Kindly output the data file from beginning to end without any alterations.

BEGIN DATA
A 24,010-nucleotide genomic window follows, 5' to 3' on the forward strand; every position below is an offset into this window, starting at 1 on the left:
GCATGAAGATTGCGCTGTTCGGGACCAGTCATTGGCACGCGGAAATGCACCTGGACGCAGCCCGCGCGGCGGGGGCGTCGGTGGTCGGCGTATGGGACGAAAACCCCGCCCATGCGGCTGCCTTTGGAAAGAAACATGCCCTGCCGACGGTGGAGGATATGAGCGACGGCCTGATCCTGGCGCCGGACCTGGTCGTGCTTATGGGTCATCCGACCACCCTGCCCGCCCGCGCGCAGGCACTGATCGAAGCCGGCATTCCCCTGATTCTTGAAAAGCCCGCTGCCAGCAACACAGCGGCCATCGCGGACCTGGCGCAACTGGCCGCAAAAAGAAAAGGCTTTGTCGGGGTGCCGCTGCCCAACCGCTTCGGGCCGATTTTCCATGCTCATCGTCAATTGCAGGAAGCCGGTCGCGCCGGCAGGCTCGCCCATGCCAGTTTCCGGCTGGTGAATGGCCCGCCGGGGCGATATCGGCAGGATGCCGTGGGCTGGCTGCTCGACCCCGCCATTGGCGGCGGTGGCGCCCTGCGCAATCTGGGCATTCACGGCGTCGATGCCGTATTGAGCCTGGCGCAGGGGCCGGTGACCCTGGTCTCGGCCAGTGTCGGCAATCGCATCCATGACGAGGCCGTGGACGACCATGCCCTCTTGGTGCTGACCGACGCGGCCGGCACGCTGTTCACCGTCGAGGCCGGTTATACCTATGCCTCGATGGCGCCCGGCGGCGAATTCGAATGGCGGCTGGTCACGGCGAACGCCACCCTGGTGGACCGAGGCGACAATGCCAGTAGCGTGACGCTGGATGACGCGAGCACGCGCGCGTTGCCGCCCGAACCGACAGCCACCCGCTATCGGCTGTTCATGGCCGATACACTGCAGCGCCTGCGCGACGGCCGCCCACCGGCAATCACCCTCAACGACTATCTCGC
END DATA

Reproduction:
A 24,010-nucleotide genomic window follows, 5' to 3' on the forward strand; every position below is an offset into this window, starting at 1 on the left:
GCATGAAGATTGCGCTGTTCGGGACCAGTCATTGGCACGCGGAAATGCACCTGGACGCAGCCCGCGCGGCGGGGGCGTCGGTGGTCGGCGTATGGGACGAAAACCCCGCCCATGCGGCTGCCTTTGGAAAGAAACATGCCCTGCCGACGGTGGAGGATATGAGCGACGGCCTGATCCTGGCGCCGGACCTGGTCGTGCTTATGGGTCATCCGACCACCCTGCCCGCCCGCGCGCAGGCACTGATCGAAGCCGGCATTCCCCTGATTCTTGAAAAGCCCGCTGCCAGCAACACAGCGGCCATCGCGGACCTGGCGCAACTGGCCGCAAAAAGAAAAGGCTTTGTCGGGGTGCCGCTGCCCAACCGCTTCGGGCCGATTTTCCATGCTCATCGTCAATTGCAGGAAGCCGGTCGCGCCGGCAGGCTCGCCCATGCCAGTTTCCGGCTGGTGAATGGCCCGCCGGGGCGATATCGGCAGGATGCCGTGGGCTGGCTGCTCGACCCCGCCATTGGCGGCGGTGGCGCCCTGCGCAATCTGGGCATTCACGGCGTCGATGCCGTATTGAGCCTGGCGCAGGGGCCGGTGACCCTGGTCTCGGCCAGTGTCGGCAATCGCATCCATGACGAGGCCGTGGACGACCATGCCCTCTTGGTGCTGACCGACGCGGCCGGCACGCTGTTCACCGTCGAGGCCGGTTATACCTATGCCTCGATGGCGCCCGGCGGCGAATTCGAATGGCGGCTGGTCACGGCGAACGCCACCCTGGTGGACCGAGGCGACAATGCCAGTAGCGTGACGCTGGATGACGCGAGCACGCGCGCGTTGCCGCCCGAACCGACAGCCACCCGCTATCGGCTGTTCATGGCCGATACACTGCAGCGCCTGCGCGACGGCCGCCCACCGGCAATCACCCTCAACGACTATCTCGC